What is it to be Magyar?

For some reason that question has been on my mind lately.  Maybe it’s because of the news, the posts I’ve written, and reading, or maybe because my birthday is next month?  The list could be endless but I think it all boils down to just “belonging” to me.  Yes I was born in the U.S. so depending on which way you interpret the law, I might be a Hungarian Citizen or a United States Citizen or a dual citizen.  Usually when I’m asked I say I’m Hungarian though.  I don’t say that because I am not grateful of the opportunities provided to me and both my parents by the U.S., because I am.  I say that because I believe most, if not all people need a sense of belonging.  It’s my heritage; why shouldn’t I be proud of that?  Does it mean Hungarian’s are perfect and without flaws?  No, of course not.  Our identities, our culture, traits, nationalities, languages, all makes us unique!

Sadly those same things, are seemingly viewed quite differently as of late.  When I was younger, I remember some people saying to me “igazi Magyar, ” and it brought a smile of pride to my face.  In English it would translate to “real Hungarian/Magyar.”  This wasn’t because I somehow felt superior or better than anyone.  Actually far from it because most of my life I’ve always felt like a misfit.  It made me feel proud because someone else had actually noticed I cared about my heritage.  I knew how to cook Hungarian food and speak the language quite well; I knew my family genealogy and I owned and worn a shirt with Hungarian embroidery.  I had and have Hungarian folk-art on my walls, along with old and new Hungarian books in my library.  Maybe I even thought I’d marry a Hungarian man one day but I didn’t.  I joined the United States Navy instead and married a man born and raised in the south.  We have two boys that I teasingly say to my husband are “mutts,” but you know what, I wouldn’t trade them for anything in the world!!

So regardless of what some people might think, in my opinion a few bad apples do not spoil the tree.  Instead of assuming we are all the same because of the actions of a few in the past or the present; judge the individual as just that, an INDIVIDUAL!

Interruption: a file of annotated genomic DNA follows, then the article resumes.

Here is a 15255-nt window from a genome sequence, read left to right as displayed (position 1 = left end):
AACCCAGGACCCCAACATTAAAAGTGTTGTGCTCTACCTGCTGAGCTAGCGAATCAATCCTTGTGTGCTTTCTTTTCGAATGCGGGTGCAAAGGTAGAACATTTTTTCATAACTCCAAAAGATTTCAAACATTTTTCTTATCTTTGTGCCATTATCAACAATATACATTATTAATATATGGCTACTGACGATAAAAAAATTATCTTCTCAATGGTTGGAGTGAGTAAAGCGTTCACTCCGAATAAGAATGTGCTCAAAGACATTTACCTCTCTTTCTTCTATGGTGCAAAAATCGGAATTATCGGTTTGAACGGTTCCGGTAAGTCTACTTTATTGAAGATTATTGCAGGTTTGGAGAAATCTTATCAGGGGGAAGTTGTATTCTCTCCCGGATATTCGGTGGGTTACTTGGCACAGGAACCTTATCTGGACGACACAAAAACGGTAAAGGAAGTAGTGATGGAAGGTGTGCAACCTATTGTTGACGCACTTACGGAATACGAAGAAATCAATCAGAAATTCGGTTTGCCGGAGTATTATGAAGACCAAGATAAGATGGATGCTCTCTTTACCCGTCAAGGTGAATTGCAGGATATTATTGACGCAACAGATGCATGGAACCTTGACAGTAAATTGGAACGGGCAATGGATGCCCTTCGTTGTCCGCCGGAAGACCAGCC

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3 Responses to What is it to be Magyar?

  1. iamoceansroar says:

    i had written this whole thing out and then erased it, so now i will say that i sort of agree, but mostly disagree. If you were born in the U.S., then you are American, at least when you are there, otherwise you are dislocating yourself from other Americans. It seems like you do not care about that part of your life. i am from New Orleans and we are called Cajuns, i too feel mostly French, but i say i am French American because both parts make up the whole of me. i think the problem with countries like the U.S., is it is too mixed and when people from different cultures mix together, but try to cling to their heritage it because a boiling soup. This is just my opinion. i do see Hungarian as prideful, but i lived among them for 11 years. i loved the country at first, but the pride thing started and the depression killed it.

    • Kat Bultman says:

      I agree with you actually, so maybe I did not explain myself right. Whenever I fill out a form for example I mark “other” and say Hungarian American so I personally don’t feel lumped into some non-existent category. It has nothing to do with the color or my eyes or skin or anything else for that matter. America is a melting pot, which is made up of different types of “vegetables” like in a soup. We can call it carrot soup, green bean soup, pea soup, etc., or just vegetable soup. Sometimes I just feel like those individual flavors get lost somewhere along the line. (sorry about the metaphors). I don’t feel having pride in your heritage is a bad thing, I do feel some people turn in into one and make it about being superior in some way; to me it’s not. I also don’t believe it should be used as a blame game; which many people seem to do too. So anyway….I still feel you can be part of the collective whole and be a individual at the same time. 🙂

      • iamoceansroar says:

        That explains it better for me, although i actually think of U.S. as a salad, which is mixed yet each item retains its own flavour. i agree about the blame game too. i do not like it that certain groups want to collect money or special privileges for the things done to their ancestors. i think the Cajuns could, if we were those sort of people, but no we are not. We picked ourselves up and carried on.

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